• Directive 2009/29/ec of the European parliament and of the Council amending directive 2003/87/ec so as to improve and extend the greenhouse gas emission allowance trading scheme of the community

      • Directive 2009/31/ec of the European parliament and of the Council on the geological storage of carbon dioxide

      • Directive 2009/28/ec of the European parliament and of the Council on the promotion of the use of energy from renewable sources

      • Community guidelines on state aid for environmental protection (2008/c 82/01)

      • Directive 2008/101/ec of the European parliament and of the Council amending directive 2003/87/ec so as to include aviation activities in the scheme for greenhouse gas Emission allowance trading within the community

      • Regulation (ec) no 443/2009 of the European parliament and of the Council setting emission performance standards for new passenger cars as part of the community’s integrated approach to reduce CO2 emissions from light-duty vehicles

      Second Strategic Energy Review; COM(2008) 781 final (EC, 2008c): Strategic review on short, medium and long term targets on EU energy security. It is aimed to build up energy solidarity among Member States. In July 2009 there was a follow-up where new rules were elaborated to improve security of gas supplies in the framework of the internal gas market and to increase transparency of investments in infrastructure.

      The EU Action Plan for Energy Efficiency (COM (2006)545 final) aims to boost the cost-effective and efficient use of energy in the EU. It is targeted to reduce energy consumption by 20% by 2020 and to reduce dependency on imported fuels. A revision of the Action Plan is scheduled for 2010 where binding national targets are to be considered.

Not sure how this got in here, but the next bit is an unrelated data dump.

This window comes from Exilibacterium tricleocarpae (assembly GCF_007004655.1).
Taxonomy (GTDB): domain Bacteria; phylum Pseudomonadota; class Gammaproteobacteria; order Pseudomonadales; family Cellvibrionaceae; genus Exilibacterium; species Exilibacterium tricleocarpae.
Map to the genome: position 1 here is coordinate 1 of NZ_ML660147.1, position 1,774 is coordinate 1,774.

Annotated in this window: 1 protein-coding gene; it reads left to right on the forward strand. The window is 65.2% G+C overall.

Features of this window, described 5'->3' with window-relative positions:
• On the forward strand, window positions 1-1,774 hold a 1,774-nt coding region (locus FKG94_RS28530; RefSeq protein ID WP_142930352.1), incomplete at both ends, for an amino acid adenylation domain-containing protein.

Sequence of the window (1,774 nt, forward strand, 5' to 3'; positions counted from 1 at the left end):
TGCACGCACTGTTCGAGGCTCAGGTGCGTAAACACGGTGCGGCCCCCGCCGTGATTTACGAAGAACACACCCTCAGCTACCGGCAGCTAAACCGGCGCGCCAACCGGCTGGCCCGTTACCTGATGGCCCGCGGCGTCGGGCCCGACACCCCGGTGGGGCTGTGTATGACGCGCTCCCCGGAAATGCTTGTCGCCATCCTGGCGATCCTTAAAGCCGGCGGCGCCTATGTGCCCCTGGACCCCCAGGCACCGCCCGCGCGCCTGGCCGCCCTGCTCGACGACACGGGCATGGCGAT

Targets

      No targets have been specified

      Related policy documents

      • 443/2009
        Regulation (ec) no 443/2009 of the European parliament and of the Council setting emission performance standards for new passenger cars as part of the community's integrated approach to reduce CO2 emissions from light-duty vehicles.
      • 2008/101/EC
        Directive 2008/101/ec of the European parliament and of the Council amending directive 2003/87/ec so as to include aviation activities in the scheme for greenhouse gas Emission allowance trading within the community
      • 2008/c 82/01
        Community guidelines on state aid for environmental protection (2008/c 82/01)
      • 2009/28/EC
        Directive 2009/28/ec of the European parliament and of the Council on the promotion of the use of energy from renewable sources
      • 2009/29/ec
        Directive 2009/29/ec of the European parliament and of the Council amending directive 2003/87/ec so as to improve and extend the greenhouse gas emission allowance trading scheme of the community.
      • 2009/31/EC
        Directive 2009/31/ec of the European parliament and of the Council on the geological storage of carbon dioxide.
      • COM(2006) 545
        Action Plan for Energy Efficiency
      • COM(2008) 776
        Communication from the Commission to the European Parliament, the Council and the Economic and Social Committee - Update of the nuclear illustrative programme in the context of the second strategic energy review. COM/2008/776 final
      • COM(2008) 781
        COM(2008) 781 final - Second Strategic Energy Review

      Methodology

      Methodology for indicator calculation

      Figure 1 - EU27 net imports by country of origin

      The coding (used in the Eurostat New Cronos database) and specific components of the indicator are:

      Numerator:
      [Imports (by country of origin) - solid fuels - annual data for Hard Coal 2111, Patent Fuels 2112, Hard Coke 2121, Brown Coal (Lignite) 2212, Brown Coal Coke 2220, Brown Coal Briquettes 2230 and Peat 2310] + [Imports (by country of origin) - oil - annual data for Crude Oil & Feedstocks 3100 and All Petroleum Products 3200] + [Imports (by country of origin) - gas - annual data for natural gas 4100] minus Exports (by country of origin, excluding EU-27 countries) for same fuels